The most and least punctual bus routes in Melbourne

See the data here.

On Friday last week, the Department of Transport added metropolitan bus performance data to its monthly public transport reporting. This is exciting news as it was not previously publicly available.

The data is not very easy to find.

To get there, you have to visit, scroll to the bottom of the page, click on ‘Data and Reporting’, click on ‘Monthly performance‘ and then scroll to nearly the bottom of the page to find a link buried in some text: “For detailed punctuality, reliability, and services monitored(1) information, see our Power BI App

There is a lot of information to digest in this Power BI table. Unfortunately, it’s not available to download, so the general public are quite limited in the type and scope of analysis that is practically possible. It is also only available back to July 2017.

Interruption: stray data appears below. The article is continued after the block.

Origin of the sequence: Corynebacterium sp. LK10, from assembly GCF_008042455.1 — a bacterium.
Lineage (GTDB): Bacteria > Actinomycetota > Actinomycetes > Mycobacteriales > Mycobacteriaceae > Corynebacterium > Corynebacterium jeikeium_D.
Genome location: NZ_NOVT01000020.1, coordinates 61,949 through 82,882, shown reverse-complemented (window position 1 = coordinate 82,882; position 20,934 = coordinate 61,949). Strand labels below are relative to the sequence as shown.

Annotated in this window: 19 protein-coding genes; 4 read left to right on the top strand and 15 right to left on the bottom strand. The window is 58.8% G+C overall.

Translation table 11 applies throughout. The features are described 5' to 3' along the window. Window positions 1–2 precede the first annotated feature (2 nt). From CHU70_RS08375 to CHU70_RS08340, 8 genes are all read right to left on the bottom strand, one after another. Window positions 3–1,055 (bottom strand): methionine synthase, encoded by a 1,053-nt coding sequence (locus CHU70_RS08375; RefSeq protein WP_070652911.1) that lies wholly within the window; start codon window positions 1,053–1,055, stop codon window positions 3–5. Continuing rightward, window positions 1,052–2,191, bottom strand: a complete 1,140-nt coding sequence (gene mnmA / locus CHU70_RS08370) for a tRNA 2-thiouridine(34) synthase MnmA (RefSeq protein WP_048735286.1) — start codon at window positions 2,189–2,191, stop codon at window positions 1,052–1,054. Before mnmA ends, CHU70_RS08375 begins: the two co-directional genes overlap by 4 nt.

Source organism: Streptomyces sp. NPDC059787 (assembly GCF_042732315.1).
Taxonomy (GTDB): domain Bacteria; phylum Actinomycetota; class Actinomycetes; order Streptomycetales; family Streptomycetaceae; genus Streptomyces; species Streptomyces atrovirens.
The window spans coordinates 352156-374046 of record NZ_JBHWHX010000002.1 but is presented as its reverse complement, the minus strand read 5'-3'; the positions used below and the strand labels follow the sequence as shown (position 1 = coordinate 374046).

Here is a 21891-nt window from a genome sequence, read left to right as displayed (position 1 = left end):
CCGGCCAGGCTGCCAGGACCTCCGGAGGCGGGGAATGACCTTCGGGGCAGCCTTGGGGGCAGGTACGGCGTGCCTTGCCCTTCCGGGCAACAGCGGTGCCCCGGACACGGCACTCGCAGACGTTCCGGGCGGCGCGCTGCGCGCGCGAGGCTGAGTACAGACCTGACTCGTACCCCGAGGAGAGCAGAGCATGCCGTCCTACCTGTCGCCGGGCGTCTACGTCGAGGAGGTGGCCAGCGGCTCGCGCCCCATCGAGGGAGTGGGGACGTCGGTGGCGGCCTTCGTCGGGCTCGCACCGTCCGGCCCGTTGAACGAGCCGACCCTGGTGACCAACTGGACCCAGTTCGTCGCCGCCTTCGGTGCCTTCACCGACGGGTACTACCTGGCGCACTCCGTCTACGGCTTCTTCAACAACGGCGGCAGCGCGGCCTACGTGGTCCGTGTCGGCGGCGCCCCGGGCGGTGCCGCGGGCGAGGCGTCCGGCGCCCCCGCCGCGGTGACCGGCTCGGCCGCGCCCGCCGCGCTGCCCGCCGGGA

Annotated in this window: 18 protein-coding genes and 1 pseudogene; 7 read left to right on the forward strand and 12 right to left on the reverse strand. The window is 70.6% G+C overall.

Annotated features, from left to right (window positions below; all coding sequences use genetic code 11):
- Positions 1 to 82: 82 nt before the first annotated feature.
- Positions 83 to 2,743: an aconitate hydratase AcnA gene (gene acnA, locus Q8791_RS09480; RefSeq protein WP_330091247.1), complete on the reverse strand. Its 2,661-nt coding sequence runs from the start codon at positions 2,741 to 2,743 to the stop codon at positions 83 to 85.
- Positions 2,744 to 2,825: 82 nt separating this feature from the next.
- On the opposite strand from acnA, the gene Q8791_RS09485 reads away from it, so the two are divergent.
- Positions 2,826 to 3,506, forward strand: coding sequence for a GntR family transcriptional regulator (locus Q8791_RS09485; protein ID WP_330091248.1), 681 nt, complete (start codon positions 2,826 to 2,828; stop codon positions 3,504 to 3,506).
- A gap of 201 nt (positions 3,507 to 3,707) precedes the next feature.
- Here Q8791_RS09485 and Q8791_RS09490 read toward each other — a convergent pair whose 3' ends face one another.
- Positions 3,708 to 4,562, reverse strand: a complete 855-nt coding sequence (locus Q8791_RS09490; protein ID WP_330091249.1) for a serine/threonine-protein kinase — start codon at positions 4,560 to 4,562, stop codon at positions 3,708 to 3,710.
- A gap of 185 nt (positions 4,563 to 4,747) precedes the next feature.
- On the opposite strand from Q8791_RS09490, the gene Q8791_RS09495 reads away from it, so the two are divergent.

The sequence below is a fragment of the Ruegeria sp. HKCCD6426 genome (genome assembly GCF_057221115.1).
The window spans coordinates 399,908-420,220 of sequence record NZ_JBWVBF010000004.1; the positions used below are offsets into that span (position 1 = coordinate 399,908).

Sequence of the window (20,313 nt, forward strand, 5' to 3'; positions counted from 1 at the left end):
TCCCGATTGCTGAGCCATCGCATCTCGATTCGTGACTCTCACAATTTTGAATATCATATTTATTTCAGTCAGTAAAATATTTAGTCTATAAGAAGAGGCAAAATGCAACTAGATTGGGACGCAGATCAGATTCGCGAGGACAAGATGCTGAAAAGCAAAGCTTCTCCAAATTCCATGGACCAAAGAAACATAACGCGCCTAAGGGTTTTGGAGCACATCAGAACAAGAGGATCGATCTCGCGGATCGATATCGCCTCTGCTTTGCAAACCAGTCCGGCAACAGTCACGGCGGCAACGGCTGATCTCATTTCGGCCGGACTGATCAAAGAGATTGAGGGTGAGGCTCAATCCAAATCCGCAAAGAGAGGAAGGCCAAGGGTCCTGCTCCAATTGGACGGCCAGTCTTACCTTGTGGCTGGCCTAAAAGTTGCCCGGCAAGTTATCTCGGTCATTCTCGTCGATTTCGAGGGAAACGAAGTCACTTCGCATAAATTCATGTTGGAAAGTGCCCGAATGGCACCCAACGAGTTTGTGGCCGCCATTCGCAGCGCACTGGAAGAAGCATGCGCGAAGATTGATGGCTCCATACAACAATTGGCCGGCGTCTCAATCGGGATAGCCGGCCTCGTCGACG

Despite these constraints, we can still pull out some interesting findings.

COVID-19 has significantly improved average (mean) bus punctuality

In 2019, mean bus punctuality across the network was 86.8%. In 2020, this shot up by more than eight per cent to 92.9%.

This was likely due to the significant decrease in motor vehicle traffic across Melbourne and Victoria throughout most of 2020 due to lockdown restrictions on movement. Less road traffic means fewer delays to buses caused by motor vehicles (crashes, congestion, etc.)

Lower passenger numbers may have also played a part. This may have been by reducing the number of stops that buses needed to make and speeding up journey times.

Buses are most punctual in January and least punctual in March

Under non-COVID conditions (looking at 2018-2019 data), mean bus punctuality across the network varied quite considerably between months.

Moreover, if you look at it month-by-month, January had the highest percentage of on-time services. March had the lowest percentage of on-time services, closely followed by February.